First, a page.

Striking a Chord
Jeffery Renard Allen explores the legend of blind piano virtuoso Tom Wiggins
Think of history as a piano: an austere, glossy model that invites and intimidates whoever’s looking for revelations from its keyboard. A sensibility oriented toward fact is sufficient background to tease out a few notes into a simple, logical pattern. And if you have a surfeit of facts and can season them with nuance, the audience should end up nestled in your hip pocket. But facts can only do so much, especially if they’re slippery or cloaked in shadows. When that happens, the music can become static, even inert. So you shift tactics, go for broke, make a few educated guesses—for a start. You’re then compelled to reshape time, space, even the landscape in pursuit of something closer to the truth than meager facts can replicate. The music that comes out may be so unfamiliar that those who hear it will need to come up with new names to describe it.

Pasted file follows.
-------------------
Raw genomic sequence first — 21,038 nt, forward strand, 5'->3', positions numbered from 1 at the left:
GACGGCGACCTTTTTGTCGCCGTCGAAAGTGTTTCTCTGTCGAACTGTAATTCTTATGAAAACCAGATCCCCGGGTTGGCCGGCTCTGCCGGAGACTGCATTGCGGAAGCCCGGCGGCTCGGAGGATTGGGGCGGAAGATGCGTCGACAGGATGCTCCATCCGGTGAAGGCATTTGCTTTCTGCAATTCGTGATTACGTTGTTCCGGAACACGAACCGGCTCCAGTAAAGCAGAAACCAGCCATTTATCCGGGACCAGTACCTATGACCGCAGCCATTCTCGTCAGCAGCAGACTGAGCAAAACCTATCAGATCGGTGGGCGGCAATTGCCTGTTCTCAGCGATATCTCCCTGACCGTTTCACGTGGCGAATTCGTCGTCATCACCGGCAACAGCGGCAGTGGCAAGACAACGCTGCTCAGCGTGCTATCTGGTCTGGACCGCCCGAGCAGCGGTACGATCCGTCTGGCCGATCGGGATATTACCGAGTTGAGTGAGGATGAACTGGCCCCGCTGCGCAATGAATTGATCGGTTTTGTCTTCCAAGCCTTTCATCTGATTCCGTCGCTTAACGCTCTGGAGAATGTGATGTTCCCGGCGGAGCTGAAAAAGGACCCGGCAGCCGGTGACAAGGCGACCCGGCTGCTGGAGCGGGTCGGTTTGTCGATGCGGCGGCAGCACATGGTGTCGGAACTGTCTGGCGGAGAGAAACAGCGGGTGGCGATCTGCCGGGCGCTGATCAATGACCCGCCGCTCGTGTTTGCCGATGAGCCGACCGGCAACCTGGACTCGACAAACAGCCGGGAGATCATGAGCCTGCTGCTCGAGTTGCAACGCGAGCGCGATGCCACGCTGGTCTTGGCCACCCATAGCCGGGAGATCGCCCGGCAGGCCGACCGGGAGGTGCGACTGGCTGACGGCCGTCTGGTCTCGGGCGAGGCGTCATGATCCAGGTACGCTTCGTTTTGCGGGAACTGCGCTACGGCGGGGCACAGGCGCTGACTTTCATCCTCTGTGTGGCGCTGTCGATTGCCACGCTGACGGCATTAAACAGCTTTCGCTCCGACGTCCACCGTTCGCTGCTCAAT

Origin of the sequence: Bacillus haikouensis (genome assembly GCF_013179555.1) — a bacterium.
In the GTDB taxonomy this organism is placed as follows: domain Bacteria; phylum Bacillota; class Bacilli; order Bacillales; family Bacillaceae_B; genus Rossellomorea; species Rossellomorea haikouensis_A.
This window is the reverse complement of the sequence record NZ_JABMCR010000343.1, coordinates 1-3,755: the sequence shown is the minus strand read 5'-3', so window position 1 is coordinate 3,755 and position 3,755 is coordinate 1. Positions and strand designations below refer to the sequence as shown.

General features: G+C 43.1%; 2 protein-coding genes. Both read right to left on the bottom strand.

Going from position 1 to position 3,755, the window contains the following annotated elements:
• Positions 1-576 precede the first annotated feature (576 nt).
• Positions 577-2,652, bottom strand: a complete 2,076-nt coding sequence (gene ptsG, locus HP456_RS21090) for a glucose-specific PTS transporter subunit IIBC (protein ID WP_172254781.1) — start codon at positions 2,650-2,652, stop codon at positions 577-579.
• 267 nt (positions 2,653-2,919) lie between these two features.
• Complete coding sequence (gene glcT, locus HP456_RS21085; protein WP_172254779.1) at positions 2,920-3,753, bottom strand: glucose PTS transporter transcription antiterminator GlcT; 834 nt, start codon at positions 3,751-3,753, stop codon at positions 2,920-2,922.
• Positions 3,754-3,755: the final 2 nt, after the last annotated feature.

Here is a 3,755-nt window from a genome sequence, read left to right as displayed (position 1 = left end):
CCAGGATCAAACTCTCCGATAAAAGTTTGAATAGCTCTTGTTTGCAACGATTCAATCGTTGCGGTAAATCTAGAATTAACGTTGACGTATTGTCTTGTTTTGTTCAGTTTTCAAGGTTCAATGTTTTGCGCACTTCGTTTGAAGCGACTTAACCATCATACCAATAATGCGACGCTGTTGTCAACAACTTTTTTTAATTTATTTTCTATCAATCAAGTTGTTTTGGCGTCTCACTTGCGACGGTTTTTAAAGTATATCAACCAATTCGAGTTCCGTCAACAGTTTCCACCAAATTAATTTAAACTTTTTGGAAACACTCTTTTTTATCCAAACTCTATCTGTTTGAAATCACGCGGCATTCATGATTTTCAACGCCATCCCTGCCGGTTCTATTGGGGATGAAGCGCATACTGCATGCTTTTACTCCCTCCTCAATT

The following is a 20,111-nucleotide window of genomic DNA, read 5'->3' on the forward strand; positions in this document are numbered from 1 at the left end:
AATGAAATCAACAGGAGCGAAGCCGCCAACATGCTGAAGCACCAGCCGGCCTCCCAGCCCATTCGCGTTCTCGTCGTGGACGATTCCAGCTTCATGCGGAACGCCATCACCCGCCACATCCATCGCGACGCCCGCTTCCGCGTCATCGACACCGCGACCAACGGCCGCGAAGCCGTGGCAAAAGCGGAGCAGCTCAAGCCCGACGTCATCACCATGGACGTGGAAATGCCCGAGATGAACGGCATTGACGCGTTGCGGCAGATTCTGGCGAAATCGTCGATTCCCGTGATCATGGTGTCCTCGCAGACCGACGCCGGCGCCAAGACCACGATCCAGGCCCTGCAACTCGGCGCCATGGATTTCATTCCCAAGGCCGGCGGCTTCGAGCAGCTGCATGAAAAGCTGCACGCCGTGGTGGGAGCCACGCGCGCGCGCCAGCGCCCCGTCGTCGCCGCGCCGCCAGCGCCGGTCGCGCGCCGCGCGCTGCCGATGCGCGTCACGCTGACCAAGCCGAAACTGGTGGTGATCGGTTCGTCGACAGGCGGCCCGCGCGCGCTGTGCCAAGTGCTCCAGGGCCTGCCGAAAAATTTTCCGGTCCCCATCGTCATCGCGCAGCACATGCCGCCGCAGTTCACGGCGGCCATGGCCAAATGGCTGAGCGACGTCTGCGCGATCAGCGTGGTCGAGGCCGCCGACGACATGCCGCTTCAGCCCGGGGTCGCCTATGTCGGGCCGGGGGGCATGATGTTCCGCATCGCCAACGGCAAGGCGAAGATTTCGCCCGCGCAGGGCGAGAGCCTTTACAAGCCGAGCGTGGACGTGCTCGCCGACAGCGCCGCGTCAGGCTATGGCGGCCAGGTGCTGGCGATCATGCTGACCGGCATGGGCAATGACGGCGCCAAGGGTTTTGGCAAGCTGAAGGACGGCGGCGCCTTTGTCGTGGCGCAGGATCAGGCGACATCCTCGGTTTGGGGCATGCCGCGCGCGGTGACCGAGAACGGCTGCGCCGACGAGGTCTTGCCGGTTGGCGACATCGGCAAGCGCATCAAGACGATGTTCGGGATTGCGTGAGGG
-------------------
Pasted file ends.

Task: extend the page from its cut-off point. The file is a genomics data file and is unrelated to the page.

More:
Consider this metaphor a gateway to both the style and subject matter of Jeffery Renard Allen’s Song of the Shank, an eerie fever dream of a historical novel spun off a real-life cultural phenomenon from the waning days of antebellum America.
The phenomenon’s name was Tom Wiggins, a slave boy born sightless and likely autistic in 1849 on a Georgia plantation and sold, along with his parents, several months later to General James Bethune, a lawyer, newspaper publisher, and early proponent of Southern secession. Because his disabilities prevented him from doing slave’s work, the artist-savant eventually known as Blind Tom had the run of the general’s house and eventually bonded with the Bethune daughters and their piano, whose